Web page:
SPRINGFIELD — Shunting aside Gov. Pat Quinn’s concerns, the Illinois House today approved a major expansion of gambling in Illinois that would put a casino in Chicago and four other cities, add positions at riverboats and allow slot machines at racetracks.
The move came after sponsoring Rep. Lou Lang, D-Skokie, got tired of waiting for Quinn to offer an alternative proposal.
The 69-47 vote, with two lawmakers voting present, signaled that Lang was within striking distance of gathering enough lawmakers to reach the necessary 71 needed for an override of a Quinn veto if he stands by his opposition to putting slot machines at racetracks.
During debate, Lang said the governor has indicated more than once that he supports the new casinos in the bill but that “he and I have had a dispute” over the racetracks getting slot machines. Lang has made it clear for months that he could not pass gambling expansion without including the provision for slot machines and other electronic betting games.
Lang predicted the “velocity of revenue” would be a job generator and economic boost for Illinois, saying the bill could raise between $300 million to more than a billion dollars a year, depending on who is counting. That would be in addition to sales taxes generated from spin-offs, Lang said.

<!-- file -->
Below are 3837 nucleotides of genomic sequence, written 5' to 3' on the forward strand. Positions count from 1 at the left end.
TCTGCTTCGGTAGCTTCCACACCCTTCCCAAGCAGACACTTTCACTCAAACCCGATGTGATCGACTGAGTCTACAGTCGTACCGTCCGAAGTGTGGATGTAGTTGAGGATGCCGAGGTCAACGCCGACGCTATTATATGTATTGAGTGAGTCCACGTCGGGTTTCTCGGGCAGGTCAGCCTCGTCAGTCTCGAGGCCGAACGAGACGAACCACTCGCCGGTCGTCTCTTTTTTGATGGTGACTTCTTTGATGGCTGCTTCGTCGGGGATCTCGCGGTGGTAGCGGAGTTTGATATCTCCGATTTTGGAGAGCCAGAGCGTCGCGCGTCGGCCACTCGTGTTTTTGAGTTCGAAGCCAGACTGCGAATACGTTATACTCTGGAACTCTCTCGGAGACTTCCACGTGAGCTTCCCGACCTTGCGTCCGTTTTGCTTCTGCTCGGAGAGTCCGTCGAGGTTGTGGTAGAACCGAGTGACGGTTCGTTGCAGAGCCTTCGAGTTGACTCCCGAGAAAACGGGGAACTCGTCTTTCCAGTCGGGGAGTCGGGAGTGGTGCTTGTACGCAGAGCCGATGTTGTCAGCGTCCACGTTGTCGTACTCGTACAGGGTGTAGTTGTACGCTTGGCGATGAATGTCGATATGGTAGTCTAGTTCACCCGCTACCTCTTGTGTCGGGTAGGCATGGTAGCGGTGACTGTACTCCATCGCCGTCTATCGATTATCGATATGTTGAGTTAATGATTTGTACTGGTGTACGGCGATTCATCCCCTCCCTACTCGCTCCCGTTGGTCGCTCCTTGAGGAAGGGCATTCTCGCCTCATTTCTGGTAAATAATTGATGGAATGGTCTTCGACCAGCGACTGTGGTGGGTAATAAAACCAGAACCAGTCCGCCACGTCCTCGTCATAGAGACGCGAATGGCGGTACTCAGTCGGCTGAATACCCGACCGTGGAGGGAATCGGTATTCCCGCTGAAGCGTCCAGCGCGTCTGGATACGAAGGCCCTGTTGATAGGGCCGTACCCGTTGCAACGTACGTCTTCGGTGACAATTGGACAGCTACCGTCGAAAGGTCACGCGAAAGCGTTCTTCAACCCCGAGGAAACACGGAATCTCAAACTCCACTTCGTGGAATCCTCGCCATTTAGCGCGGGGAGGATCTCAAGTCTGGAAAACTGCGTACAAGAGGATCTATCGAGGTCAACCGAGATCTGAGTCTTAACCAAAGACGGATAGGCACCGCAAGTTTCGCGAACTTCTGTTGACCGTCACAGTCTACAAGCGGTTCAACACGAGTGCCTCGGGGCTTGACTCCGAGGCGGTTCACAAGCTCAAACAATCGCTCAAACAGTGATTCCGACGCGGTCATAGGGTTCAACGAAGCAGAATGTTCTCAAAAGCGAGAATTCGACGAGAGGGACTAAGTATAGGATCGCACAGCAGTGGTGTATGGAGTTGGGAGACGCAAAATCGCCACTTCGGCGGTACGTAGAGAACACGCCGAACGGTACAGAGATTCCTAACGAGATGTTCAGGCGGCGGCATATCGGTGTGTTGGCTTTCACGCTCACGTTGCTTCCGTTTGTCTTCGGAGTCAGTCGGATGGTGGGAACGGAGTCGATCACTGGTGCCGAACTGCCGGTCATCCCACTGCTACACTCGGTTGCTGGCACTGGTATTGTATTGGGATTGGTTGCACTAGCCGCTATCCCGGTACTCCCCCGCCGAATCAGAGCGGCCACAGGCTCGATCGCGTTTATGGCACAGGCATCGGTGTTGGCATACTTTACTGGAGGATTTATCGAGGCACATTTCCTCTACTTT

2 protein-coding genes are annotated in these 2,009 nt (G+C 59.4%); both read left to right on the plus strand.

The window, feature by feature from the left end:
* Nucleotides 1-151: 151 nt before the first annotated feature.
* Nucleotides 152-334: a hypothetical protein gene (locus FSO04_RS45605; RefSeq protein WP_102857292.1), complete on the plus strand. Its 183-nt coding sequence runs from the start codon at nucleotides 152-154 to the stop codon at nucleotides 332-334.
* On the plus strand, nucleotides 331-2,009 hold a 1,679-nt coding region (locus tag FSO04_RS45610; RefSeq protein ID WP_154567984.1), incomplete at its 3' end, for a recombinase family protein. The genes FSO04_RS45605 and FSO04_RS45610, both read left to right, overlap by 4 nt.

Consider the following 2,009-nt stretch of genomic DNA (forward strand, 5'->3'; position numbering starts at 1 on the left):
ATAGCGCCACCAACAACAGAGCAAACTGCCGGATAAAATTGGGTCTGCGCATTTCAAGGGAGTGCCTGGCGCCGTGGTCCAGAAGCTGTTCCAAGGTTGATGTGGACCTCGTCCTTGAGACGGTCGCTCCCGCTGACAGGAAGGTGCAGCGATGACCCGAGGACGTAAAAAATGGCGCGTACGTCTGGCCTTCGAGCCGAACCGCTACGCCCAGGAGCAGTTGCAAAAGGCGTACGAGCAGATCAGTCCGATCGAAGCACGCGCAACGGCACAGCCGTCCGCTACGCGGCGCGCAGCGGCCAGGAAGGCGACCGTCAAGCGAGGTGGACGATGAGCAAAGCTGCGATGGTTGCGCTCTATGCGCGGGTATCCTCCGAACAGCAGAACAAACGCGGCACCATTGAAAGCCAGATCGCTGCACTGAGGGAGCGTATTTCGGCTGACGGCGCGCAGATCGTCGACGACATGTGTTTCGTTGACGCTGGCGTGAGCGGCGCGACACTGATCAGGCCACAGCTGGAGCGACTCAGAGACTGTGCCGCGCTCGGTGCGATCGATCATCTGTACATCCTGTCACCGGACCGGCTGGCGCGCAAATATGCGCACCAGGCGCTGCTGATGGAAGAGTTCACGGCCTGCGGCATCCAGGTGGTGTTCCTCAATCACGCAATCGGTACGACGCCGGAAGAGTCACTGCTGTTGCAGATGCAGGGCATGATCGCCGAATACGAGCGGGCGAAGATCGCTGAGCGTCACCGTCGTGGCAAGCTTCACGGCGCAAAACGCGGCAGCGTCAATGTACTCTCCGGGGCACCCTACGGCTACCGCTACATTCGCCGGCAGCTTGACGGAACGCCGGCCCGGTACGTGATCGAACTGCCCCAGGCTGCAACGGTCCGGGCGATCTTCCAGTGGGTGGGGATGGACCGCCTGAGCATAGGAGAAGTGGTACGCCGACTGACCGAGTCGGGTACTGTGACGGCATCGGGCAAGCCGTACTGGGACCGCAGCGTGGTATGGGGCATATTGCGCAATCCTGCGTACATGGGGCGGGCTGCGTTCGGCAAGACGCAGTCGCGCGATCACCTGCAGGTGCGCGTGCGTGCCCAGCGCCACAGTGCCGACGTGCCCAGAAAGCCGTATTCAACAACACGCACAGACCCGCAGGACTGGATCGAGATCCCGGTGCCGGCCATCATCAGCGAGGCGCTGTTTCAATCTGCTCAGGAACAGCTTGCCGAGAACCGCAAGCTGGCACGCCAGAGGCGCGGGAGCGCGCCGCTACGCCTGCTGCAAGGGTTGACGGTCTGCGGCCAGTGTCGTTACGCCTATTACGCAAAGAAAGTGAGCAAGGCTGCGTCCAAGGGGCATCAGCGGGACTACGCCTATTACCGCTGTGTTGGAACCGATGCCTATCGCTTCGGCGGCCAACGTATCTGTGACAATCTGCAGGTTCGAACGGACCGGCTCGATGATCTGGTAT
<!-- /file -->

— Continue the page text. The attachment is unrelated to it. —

In addition to a gambling palace in Chicago, the four other casinos would go to Rockford, Danville, Park City in Lake County and an undetermined site in the south suburbs. The Chicago casino could be land-based or docked on Lake Michigan with 4,000 gambling positions. Chicago would own the casino, and there would be a casino authority that would oversee construction and operations. The bill makes clear that the Illinois Gaming Board would be the “supreme authority,” Lang said, saying it was tightened to make it clear who has the final say.
Rep. Al Riley, D-Olympia Fields, said four communities in the south suburbs have sought the opportunity to keep hordes of Illinois gamblers who travel from Illinois to spend gambling dollars on the nearby boats in Indiana.
But Rep. Dwight Kay, R-Glen Carbon, urged lawmakers to reject the legislation as “out of hand,” saying it would cause people to lose money who can least afford to lose it.
“I think we send the wrong message,” Kay said.